I usually look for some kind of overview structure for a book, when I’m first considering it. And taking a “seasons approach” seemed to me a good way to organize the book, since this allowed me to highlight the many different moods of the ocean at different times of the year. And of course, “looking” was what Winslow loved to do! It was his way in, the door, to his process. I wanted to connect the two kinds of looking: looking at the sea and looking at the painting. Between the two is the process of Homer translating what he saw in the world into art. This process fascinates me.
On Page 15, we see some aspects of Homer’s artistic process. “He takes out a bit of charcoal and his notebook, sketching in a few quick lines on the page. The lines become waves breaking against rock. He slides the worn notebook into his satchel.” Please share some surprising details of Homer’s artistic process.
I wish I knew more about that! Homer was rather secretive and private about how he made his work. He worked from pencil sketches to paint application, which itself was usually worked over several times before the painting was “finished’. He also often carried water colors with him on his daily walks, and sometimes made fast and loose water color sketches while out in the natural world. And some of these, of course, became the basis of his larger works.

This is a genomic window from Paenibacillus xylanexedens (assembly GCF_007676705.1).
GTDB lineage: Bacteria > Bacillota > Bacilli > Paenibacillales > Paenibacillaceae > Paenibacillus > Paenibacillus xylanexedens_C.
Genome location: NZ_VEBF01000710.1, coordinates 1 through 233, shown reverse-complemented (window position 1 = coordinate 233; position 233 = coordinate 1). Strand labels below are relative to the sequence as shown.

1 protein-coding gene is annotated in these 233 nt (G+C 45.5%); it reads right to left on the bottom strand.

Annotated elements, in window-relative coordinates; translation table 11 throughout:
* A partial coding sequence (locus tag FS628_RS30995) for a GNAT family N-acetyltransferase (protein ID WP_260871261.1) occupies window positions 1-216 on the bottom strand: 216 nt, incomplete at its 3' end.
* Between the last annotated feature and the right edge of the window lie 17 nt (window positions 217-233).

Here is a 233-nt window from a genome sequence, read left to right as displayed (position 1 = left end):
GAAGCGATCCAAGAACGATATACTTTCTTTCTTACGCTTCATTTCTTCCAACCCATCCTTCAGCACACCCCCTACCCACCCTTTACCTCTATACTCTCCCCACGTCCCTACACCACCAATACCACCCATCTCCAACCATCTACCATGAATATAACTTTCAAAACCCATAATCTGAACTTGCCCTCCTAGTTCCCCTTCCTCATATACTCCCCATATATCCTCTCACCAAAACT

Homer was recognized as a successful artist before he began to paint water and waves. Why and how did the paintings of the waves make him a powerful artist of repute?
In the early part of career, many of his subjects were assigned to him by magazine and newspaper editors, and he worked as an illustrator (very well-respected) for many years. His reputation as an artist was excellent and he was highly skilled at portraying a number of subjects, but until he moved to Prouts Neck he never achieved the profundity most “great” art has. It’s as if he finally allowed himself to pursue his passion, which led to these wonderful attempts to capture the constantly moving and changing ocean. Of course, the subject of the sea has always fascinated people – the sea in its many moods and variations.
What was the biggest surprise for you as you researched for this book?
I was surprised that I was so inspired by Homer’s dedication, discipline, and passion for his work. This has stayed with me as a mantra: the best work is deep and real and true. Homer’s life at Prouts Neck exemplifies that.
Any other information you wish to share with our readers.
I hope this book provides a good starting point to learn more about both Winslow Homer and the importance of art in our lives. I’d like any readers to better understand art-making and artists. I hope the book says to anyone who feels the pull to create: “GO FOR IT!”
Please provide the website and social media accounts you would like to share.
My website is: www.robertburleigh.com
Read other author interviews covering Art #Science #STEM #STEAM